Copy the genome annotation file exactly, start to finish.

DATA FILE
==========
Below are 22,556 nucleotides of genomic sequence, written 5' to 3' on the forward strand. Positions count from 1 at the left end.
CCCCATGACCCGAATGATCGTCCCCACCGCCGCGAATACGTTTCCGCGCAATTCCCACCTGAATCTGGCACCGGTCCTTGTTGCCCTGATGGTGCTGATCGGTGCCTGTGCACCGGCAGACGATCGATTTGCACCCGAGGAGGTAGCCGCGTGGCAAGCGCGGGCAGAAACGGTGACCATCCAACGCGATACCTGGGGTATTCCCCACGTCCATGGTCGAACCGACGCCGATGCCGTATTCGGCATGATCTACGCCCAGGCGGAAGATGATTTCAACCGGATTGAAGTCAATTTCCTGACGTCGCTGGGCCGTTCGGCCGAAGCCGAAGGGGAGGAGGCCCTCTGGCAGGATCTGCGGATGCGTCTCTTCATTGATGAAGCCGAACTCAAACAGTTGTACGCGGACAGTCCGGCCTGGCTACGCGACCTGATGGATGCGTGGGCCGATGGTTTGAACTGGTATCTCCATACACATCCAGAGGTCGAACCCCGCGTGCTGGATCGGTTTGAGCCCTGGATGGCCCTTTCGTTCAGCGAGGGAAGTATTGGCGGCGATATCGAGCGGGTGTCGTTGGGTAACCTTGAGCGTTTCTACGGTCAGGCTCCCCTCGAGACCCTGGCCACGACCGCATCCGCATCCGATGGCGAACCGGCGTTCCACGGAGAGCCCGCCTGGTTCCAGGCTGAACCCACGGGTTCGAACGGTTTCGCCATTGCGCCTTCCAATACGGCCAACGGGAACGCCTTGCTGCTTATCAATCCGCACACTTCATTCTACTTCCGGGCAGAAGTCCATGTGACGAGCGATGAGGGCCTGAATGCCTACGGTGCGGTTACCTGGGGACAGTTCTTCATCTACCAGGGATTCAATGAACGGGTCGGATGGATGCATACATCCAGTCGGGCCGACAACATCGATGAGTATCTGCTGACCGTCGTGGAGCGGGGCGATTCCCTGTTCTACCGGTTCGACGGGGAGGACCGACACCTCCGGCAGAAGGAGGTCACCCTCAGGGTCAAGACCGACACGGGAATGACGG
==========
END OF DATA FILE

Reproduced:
Below are 22,556 nucleotides of genomic sequence, written 5' to 3' on the forward strand. Positions count from 1 at the left end.
CCCCATGACCCGAATGATCGTCCCCACCGCCGCGAATACGTTTCCGCGCAATTCCCACCTGAATCTGGCACCGGTCCTTGTTGCCCTGATGGTGCTGATCGGTGCCTGTGCACCGGCAGACGATCGATTTGCACCCGAGGAGGTAGCCGCGTGGCAAGCGCGGGCAGAAACGGTGACCATCCAACGCGATACCTGGGGTATTCCCCACGTCCATGGTCGAACCGACGCCGATGCCGTATTCGGCATGATCTACGCCCAGGCGGAAGATGATTTCAACCGGATTGAAGTCAATTTCCTGACGTCGCTGGGCCGTTCGGCCGAAGCCGAAGGGGAGGAGGCCCTCTGGCAGGATCTGCGGATGCGTCTCTTCATTGATGAAGCCGAACTCAAACAGTTGTACGCGGACAGTCCGGCCTGGCTACGCGACCTGATGGATGCGTGGGCCGATGGTTTGAACTGGTATCTCCATACACATCCAGAGGTCGAACCCCGCGTGCTGGATCGGTTTGAGCCCTGGATGGCCCTTTCGTTCAGCGAGGGAAGTATTGGCGGCGATATCGAGCGGGTGTCGTTGGGTAACCTTGAGCGTTTCTACGGTCAGGCTCCCCTCGAGACCCTGGCCACGACCGCATCCGCATCCGATGGCGAACCGGCGTTCCACGGAGAGCCCGCCTGGTTCCAGGCTGAACCCACGGGTTCGAACGGTTTCGCCATTGCGCCTTCCAATACGGCCAACGGGAACGCCTTGCTGCTTATCAATCCGCACACTTCATTCTACTTCCGGGCAGAAGTCCATGTGACGAGCGATGAGGGCCTGAATGCCTACGGTGCGGTTACCTGGGGACAGTTCTTCATCTACCAGGGATTCAATGAACGGGTCGGATGGATGCATACATCCAGTCGGGCCGACAACATCGATGAGTATCTGCTGACCGTCGTGGAGCGGGGCGATTCCCTGTTCTACCGGTTCGACGGGGAGGACCGACACCTCCGGCAGAAGGAGGTCACCCTCAGGGTCAAGACCGACACGGGAATGACGG